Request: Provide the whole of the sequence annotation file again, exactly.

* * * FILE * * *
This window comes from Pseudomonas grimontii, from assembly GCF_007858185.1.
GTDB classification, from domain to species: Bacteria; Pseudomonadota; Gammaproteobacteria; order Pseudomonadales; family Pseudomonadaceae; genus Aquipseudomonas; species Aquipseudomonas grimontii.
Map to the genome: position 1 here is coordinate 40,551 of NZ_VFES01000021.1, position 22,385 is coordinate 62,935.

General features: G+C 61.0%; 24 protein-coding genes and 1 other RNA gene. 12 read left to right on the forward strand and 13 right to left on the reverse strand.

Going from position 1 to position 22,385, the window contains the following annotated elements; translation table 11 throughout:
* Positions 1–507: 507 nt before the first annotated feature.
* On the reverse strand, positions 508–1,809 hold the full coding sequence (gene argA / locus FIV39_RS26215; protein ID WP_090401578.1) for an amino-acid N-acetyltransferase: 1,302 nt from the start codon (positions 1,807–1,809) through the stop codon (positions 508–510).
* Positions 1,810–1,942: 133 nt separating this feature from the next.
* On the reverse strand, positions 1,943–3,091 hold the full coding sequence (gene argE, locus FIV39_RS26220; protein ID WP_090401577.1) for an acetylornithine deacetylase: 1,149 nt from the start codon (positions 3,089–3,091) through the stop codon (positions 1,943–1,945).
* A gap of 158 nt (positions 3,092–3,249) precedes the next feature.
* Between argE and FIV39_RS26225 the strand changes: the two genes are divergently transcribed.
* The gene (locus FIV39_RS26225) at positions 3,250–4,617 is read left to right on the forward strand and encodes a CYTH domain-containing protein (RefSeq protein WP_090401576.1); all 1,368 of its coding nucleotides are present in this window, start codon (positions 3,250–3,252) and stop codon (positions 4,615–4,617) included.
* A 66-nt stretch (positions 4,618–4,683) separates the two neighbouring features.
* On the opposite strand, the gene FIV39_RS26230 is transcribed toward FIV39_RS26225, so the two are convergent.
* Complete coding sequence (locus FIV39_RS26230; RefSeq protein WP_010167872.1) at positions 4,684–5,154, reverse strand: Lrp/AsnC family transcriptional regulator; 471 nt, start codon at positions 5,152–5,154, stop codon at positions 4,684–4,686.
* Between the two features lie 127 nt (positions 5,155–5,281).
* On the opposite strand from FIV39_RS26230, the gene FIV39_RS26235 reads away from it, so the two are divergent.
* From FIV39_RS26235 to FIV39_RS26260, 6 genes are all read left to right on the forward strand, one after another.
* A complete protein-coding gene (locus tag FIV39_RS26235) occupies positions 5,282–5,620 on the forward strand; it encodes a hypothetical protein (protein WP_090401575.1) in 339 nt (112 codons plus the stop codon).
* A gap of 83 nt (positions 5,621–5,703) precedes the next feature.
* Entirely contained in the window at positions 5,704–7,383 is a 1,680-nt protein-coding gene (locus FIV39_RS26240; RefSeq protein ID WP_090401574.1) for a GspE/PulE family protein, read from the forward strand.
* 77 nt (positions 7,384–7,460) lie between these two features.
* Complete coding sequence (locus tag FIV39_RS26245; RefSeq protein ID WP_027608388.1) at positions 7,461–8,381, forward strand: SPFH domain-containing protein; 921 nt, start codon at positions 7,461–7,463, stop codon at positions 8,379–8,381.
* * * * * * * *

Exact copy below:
This window comes from Pseudomonas grimontii, from assembly GCF_007858185.1.
GTDB classification, from domain to species: Bacteria; Pseudomonadota; Gammaproteobacteria; order Pseudomonadales; family Pseudomonadaceae; genus Aquipseudomonas; species Aquipseudomonas grimontii.
Map to the genome: position 1 here is coordinate 40,551 of NZ_VFES01000021.1, position 22,385 is coordinate 62,935.

General features: G+C 61.0%; 24 protein-coding genes and 1 other RNA gene. 12 read left to right on the forward strand and 13 right to left on the reverse strand.

Going from position 1 to position 22,385, the window contains the following annotated elements; translation table 11 throughout:
* Positions 1–507: 507 nt before the first annotated feature.
* On the reverse strand, positions 508–1,809 hold the full coding sequence (gene argA / locus FIV39_RS26215; protein ID WP_090401578.1) for an amino-acid N-acetyltransferase: 1,302 nt from the start codon (positions 1,807–1,809) through the stop codon (positions 508–510).
* Positions 1,810–1,942: 133 nt separating this feature from the next.
* On the reverse strand, positions 1,943–3,091 hold the full coding sequence (gene argE, locus FIV39_RS26220; protein ID WP_090401577.1) for an acetylornithine deacetylase: 1,149 nt from the start codon (positions 3,089–3,091) through the stop codon (positions 1,943–1,945).
* A gap of 158 nt (positions 3,092–3,249) precedes the next feature.
* Between argE and FIV39_RS26225 the strand changes: the two genes are divergently transcribed.
* The gene (locus FIV39_RS26225) at positions 3,250–4,617 is read left to right on the forward strand and encodes a CYTH domain-containing protein (RefSeq protein WP_090401576.1); all 1,368 of its coding nucleotides are present in this window, start codon (positions 3,250–3,252) and stop codon (positions 4,615–4,617) included.
* A 66-nt stretch (positions 4,618–4,683) separates the two neighbouring features.
* On the opposite strand, the gene FIV39_RS26230 is transcribed toward FIV39_RS26225, so the two are convergent.
* Complete coding sequence (locus FIV39_RS26230; RefSeq protein WP_010167872.1) at positions 4,684–5,154, reverse strand: Lrp/AsnC family transcriptional regulator; 471 nt, start codon at positions 5,152–5,154, stop codon at positions 4,684–4,686.
* Between the two features lie 127 nt (positions 5,155–5,281).
* On the opposite strand from FIV39_RS26230, the gene FIV39_RS26235 reads away from it, so the two are divergent.
* From FIV39_RS26235 to FIV39_RS26260, 6 genes are all read left to right on the forward strand, one after another.
* A complete protein-coding gene (locus tag FIV39_RS26235) occupies positions 5,282–5,620 on the forward strand; it encodes a hypothetical protein (protein WP_090401575.1) in 339 nt (112 codons plus the stop codon).
* A gap of 83 nt (positions 5,621–5,703) precedes the next feature.
* Entirely contained in the window at positions 5,704–7,383 is a 1,680-nt protein-coding gene (locus FIV39_RS26240; RefSeq protein ID WP_090401574.1) for a GspE/PulE family protein, read from the forward strand.
* 77 nt (positions 7,384–7,460) lie between these two features.
* Complete coding sequence (locus tag FIV39_RS26245; RefSeq protein ID WP_027608388.1) at positions 7,461–8,381, forward strand: SPFH domain-containing protein; 921 nt, start codon at positions 7,461–7,463, stop codon at positions 8,379–8,381.